Relationships are the cornerstone for building rapport with our clients, and building rapport keeps clients happy and coming back for more! As exercise professionals, it can be easy to connect with clients when we have things in common with one another. But if you work with clients who are older than you are, you might sometimes feel that the age gap makes it hard to connect. Here are three ways you can develop rapport with older clients:
1. More Than Music
Music is a powerful motivator. Plus, playing music from someone’s past can also evoke fun childhood memories, which can create positive associations with your fitness classes. It is easy to find fitness music that active agers likely enjoyed growing up. But consider complimenting your musical choices with dance. It can be great fun incorporating “The Twist” into your cardio portion of your group fitness class. Teach the “Hand Jive” in your seated classes. On throwback Thursday, dance through the decades!
2. Age Simulations
“Younger instructors just don’t understand. It’s not their fault. They just don’t know what it’s like to be older.” – Active Ager
It’s hard to know what it’s like to be older if you haven’t experienced it yet. The best approximation that’s been developed are age simulations. These range from body suits to wearing specialized clothing (e.g., gloves to mimic arthritis, glasses to simulate cataracts) and/or equipment (e.g., cotton balls in ears to simulate hearing loss, chickpeas in shoes to mimic loss of the fat pads on one’s feet with age) to simulate what it’s like to be older.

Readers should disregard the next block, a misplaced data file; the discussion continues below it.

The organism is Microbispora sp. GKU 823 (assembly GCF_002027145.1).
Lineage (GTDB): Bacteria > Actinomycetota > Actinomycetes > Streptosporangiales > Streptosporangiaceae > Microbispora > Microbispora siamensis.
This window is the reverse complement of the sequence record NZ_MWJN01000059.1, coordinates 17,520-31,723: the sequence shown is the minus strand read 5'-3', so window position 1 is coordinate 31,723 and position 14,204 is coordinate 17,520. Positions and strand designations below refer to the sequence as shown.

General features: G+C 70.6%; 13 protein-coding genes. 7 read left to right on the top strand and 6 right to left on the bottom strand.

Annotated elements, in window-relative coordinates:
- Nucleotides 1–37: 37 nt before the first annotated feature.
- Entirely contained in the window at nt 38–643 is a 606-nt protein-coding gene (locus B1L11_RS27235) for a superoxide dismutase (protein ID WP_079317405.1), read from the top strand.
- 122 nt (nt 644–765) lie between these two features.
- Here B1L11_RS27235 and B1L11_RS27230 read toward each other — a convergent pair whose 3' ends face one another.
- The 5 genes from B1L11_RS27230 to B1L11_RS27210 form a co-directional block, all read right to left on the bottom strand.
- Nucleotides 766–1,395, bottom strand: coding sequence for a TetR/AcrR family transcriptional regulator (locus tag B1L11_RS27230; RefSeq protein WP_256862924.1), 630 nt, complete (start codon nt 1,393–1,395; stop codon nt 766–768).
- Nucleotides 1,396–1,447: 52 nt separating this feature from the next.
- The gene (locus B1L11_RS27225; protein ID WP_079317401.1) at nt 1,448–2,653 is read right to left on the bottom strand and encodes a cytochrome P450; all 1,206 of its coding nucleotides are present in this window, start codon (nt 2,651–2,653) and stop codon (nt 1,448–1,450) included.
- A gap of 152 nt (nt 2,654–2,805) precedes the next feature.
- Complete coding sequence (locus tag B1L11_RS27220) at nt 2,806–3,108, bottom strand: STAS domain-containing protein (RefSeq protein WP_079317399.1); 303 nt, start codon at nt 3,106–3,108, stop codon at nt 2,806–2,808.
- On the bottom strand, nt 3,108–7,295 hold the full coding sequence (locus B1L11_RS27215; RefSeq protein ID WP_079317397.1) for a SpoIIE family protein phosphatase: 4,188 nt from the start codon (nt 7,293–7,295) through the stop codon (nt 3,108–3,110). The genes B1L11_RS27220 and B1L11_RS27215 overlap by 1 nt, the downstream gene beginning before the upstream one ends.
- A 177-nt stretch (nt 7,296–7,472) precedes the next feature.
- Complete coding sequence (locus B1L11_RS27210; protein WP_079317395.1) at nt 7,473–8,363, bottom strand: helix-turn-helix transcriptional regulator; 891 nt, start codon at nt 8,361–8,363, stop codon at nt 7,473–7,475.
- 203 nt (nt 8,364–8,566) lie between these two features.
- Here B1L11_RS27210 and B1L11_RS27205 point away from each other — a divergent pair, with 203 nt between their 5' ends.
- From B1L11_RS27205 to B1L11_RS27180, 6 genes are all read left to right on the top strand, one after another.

3. Listen to Their Stories
If you can’t participate in an age simulation, you can also learn what it’s like to be older by listening to your clients. For example, if you’re working with exercise clients who have one or more chronic conditions, it’s one thing to read about and understand these conditions, it’s another to experience them. When researching various conditions, also read blogs about people’s firsthand experiences. If you have clients who are willing to share their experiences with you, listen to their stories about what it feels like to exercise with a chronic condition.
Use what you learn to make informed choices when designing exercise programs for your older clients. The more you can understand your clients, the better rapport you’ll have with them.